My Lawyer Told Me Not to Do It!

Group of LawyersMany business owners have called one of their brokers or advisors to complain that their lawyer (or CPA or financial advisor or insurance professional) told them that they should not even think of transferring their business to their child and key employees, but they want to do it anyway.

If you’ve made this type of call, I hope your advisor answered with the same definitive “Maybe” that fictional owner, Dennis Bradenton, received.

Case Study

When Dennis called his accountant to complain, the accountant immediately kicked off the business Exit Planning Process. As an advisor skilled in Exit Planning, Dennis’s accountant did not limit the scope of that process to probing Dennis’s choice of successors. Rather, she started asking Dennis the first questions every owner must answer when thinking about departure:

“When do you want to leave?”

“How much income or money will you want or need?”

“What do you want to do for your key employees and for your other children?”

The accountant quickly involved Dennis’s other advisors (insurance professional, attorney, and financial planner) to brainstorm the many questions and strategies that required Dennis’s input. This Exit Planning Advisor Team asked Dennis a number of questions beginning with an examination of the financial resources available to Dennis.

As the Advisor Team immediately pointed out, it is one thing to design a business exit via a transfer to a management team; it is quite another to ensure the owner’s financial objectives are met in the process. The Advisor Team had to know how Dennis defined his financial objectives to determine the size of the gap between his existing financial resources (both personal and business) and the amount of cash he could expect from a transfer of his business to his desired successors. Only then could Dennis’s Advisor Team answer Dennis’s original question (Can you help me to transfer my company to the successors I choose?) with a firm “yes” or “no.”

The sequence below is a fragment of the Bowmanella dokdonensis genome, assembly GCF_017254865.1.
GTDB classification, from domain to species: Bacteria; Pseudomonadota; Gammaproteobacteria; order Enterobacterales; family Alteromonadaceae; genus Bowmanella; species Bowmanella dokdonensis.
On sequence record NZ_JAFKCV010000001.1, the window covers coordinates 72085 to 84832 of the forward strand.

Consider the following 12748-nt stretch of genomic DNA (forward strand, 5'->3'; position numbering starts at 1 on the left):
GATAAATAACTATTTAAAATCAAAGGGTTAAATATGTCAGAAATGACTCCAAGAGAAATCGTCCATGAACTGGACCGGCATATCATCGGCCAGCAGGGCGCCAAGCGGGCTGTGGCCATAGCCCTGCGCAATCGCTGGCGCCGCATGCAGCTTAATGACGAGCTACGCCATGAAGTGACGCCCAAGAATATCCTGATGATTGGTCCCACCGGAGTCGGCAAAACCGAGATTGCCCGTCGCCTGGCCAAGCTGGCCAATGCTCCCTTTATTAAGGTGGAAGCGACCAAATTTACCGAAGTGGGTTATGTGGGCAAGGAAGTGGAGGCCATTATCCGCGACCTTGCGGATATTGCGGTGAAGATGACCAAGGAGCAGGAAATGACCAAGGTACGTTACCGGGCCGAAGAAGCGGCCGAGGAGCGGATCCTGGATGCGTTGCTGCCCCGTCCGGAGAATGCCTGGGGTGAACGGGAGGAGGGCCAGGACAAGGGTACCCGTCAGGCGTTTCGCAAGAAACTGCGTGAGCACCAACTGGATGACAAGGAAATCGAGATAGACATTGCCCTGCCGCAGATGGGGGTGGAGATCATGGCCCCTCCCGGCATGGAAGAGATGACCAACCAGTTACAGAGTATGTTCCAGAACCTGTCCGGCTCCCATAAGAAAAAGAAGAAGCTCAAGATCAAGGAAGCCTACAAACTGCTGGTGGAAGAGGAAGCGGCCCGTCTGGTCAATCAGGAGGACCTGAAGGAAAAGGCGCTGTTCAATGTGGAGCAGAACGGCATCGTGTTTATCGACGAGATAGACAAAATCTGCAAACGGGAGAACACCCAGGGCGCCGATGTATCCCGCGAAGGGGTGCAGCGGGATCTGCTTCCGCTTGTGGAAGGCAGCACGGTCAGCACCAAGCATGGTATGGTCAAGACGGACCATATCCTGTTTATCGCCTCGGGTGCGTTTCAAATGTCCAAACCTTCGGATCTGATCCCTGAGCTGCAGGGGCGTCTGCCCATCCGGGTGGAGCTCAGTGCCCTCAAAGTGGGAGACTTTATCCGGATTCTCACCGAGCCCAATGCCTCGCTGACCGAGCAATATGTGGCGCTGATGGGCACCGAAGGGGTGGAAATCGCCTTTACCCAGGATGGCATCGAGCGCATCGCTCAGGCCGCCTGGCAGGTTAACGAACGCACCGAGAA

Dennis is not the only owner who has asked an exit question that can be answered only after the three basic Exit Planning questions are resolved. There is a natural tendency for owners (and may be for some advisors who lack experience in exit planning) to focus on the desired outcome and on the route they believe will facilitate that outcome before they know exactly where the owner wants to go. The philosopher Seneca wisely warns, “When a man does not know which harbor he is heading for, no wind is the right wind.”

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About Risa Baker

Risa is Managing Director of PARTNERS 31. Her natural enthusiasm and years of industry experience will successfully guide your business, whatever its size or specialty, through every aspect of exit planning, from strategy to sale.

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